Joel White

AUSTIN – First Amendment attorney Joel White, a former president of the Freedom Information Foundation of Texas and longtime champion of open government, died July 21 in Cartagena, Colombia, after becoming ill while on a trip. 
In his law practice in Austin, White represented news media clients in many types of cases including court access, open records, subpoenas and libel. He also represented clients in finance, energy, construction and manufacturing. He was board certified in civil appellate law and was named one of the best lawyers in America in both First Amendment and business litigation by Best Lawyers in America and U.S. News and World Report. He was named a “Texas Super Lawyer” by Texas Monthly.
White was a 1987 honors graduate of the University of Texas School of Law, where he served on the Texas Law Review. He practiced in all Texas state and federal courts and was a member of the U.S. Supreme Court Bar.
White was a board member and past president of the Freedom of Information Foundation of Texas, where he played a key role overseeing the non-profit’s structure and funding. He was a guiding hand of the FOI Foundation for nearly two decades. For many years he volunteered as an FOI Hotline attorney for the organization, answering questions from journalists and interested citizens about the Texas Public Information Act, Texas Open Meetings Act and other freedom of information issues.
White was involved in important open government and press freedom legal cases in Texas. He frequently appeared in court for newspaper and broadcast clients, including the Houston Chronicle and KHOU-TV. In 1995, he fought to protect the right of journalists and other members of the public to attend jury selection in criminal trials. In the late 1990s, he handled a series of cases for the Chronicle that firmly established the right of public access to search warrant affidavits. In 2005, he was a key member of a team of lawyers that won a notable decision by the Texas Supreme Court protecting the right of investigative journalists to expose questionable conduct of elected public officials.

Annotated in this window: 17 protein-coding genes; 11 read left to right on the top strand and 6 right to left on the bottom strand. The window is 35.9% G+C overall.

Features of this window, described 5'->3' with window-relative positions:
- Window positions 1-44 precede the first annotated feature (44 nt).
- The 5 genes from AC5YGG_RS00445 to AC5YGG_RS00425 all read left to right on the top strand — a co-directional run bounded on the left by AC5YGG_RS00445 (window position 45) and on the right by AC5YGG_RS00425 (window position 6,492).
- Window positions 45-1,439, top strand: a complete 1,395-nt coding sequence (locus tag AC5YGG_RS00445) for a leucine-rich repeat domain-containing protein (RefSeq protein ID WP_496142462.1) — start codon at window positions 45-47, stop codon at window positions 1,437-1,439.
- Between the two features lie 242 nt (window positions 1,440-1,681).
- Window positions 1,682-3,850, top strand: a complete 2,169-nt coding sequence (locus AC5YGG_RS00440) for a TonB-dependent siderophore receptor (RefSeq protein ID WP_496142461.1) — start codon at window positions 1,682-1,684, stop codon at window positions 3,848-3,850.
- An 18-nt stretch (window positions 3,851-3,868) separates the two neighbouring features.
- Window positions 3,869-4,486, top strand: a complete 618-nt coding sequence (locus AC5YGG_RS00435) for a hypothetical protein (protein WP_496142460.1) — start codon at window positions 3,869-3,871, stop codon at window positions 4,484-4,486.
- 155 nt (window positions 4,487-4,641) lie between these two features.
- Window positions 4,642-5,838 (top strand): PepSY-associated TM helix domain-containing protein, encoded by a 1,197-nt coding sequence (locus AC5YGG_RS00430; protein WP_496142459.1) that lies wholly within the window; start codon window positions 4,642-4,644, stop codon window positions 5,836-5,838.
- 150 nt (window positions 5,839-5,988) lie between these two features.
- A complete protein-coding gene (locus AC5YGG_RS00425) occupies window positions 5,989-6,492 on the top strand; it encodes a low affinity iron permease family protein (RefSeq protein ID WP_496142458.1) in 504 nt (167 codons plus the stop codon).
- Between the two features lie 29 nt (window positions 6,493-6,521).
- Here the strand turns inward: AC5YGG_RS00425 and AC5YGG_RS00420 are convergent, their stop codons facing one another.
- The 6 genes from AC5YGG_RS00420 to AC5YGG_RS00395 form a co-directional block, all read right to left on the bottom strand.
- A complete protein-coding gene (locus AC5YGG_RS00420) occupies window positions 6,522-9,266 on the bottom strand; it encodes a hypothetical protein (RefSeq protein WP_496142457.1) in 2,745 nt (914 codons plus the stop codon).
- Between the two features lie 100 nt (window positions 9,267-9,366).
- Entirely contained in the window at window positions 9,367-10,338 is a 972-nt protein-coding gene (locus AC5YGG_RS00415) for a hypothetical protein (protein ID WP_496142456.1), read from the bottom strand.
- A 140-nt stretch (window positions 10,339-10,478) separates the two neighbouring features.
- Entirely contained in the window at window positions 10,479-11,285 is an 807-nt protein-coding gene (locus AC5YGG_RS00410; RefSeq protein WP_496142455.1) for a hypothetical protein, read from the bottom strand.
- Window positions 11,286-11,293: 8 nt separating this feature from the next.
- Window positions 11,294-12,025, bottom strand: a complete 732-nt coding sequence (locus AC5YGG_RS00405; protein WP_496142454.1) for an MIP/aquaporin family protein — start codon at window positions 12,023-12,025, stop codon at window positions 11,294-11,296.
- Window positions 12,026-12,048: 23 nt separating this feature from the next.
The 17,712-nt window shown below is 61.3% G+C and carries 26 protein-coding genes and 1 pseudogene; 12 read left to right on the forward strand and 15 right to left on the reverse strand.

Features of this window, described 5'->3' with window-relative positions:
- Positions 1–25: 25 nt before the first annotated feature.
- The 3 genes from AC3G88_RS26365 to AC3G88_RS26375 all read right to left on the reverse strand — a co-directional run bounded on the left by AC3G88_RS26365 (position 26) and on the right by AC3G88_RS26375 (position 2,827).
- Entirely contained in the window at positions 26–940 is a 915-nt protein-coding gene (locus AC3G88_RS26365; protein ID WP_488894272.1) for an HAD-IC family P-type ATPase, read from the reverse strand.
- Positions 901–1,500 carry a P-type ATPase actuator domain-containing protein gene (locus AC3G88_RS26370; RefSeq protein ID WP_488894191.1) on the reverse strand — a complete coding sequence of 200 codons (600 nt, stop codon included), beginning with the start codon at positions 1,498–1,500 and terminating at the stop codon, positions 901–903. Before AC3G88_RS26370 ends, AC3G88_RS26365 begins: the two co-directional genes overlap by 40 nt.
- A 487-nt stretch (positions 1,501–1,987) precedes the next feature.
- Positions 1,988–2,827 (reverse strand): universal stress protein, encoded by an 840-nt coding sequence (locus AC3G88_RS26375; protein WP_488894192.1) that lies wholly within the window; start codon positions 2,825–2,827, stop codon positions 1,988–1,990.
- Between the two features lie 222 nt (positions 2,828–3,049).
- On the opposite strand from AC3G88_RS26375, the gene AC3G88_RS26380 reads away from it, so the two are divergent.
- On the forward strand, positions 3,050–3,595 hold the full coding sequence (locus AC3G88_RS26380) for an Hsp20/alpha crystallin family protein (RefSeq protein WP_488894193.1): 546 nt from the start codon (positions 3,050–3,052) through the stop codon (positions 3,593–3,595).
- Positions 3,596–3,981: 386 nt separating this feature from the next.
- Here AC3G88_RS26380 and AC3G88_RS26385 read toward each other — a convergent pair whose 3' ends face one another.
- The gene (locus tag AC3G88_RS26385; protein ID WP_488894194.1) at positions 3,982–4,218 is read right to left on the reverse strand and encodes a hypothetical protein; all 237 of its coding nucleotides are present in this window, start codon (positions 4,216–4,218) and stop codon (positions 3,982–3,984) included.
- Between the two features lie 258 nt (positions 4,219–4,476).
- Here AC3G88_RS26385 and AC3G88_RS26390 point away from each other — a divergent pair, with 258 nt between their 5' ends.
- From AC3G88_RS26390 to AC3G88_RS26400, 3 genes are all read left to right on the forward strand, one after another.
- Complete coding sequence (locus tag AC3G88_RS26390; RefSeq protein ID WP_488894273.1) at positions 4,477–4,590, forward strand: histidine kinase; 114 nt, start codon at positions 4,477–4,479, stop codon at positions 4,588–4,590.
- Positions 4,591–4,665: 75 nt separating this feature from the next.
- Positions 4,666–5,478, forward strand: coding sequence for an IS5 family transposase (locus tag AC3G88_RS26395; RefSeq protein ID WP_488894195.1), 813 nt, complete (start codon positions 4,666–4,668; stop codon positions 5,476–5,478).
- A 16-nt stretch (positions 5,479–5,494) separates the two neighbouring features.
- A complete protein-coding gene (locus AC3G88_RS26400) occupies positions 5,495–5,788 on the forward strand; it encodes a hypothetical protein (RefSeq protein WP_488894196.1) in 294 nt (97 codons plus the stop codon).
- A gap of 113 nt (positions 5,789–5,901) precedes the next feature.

White conducted open government training for the FOI Foundation in cooperation with the Texas Attorney General’s Office. He repeatedly took on pro bono assignments for the foundation to author friend-of-the-court briefs in cases involving the Texas Public Information Act and Texas Open Meetings Act.
He was survived by his wife A. Melinda Rainey, MD, two sons and other relatives and friends.
A memorial service was held on Sunday, Sept. 16, from 2 to 4 p.m. at Camp Lucy in Dripping Springs, Texas. The family asks that memorials be charitable donations to the Freedom of Information Foundation of Texas or the National Freedom of Information Coalition.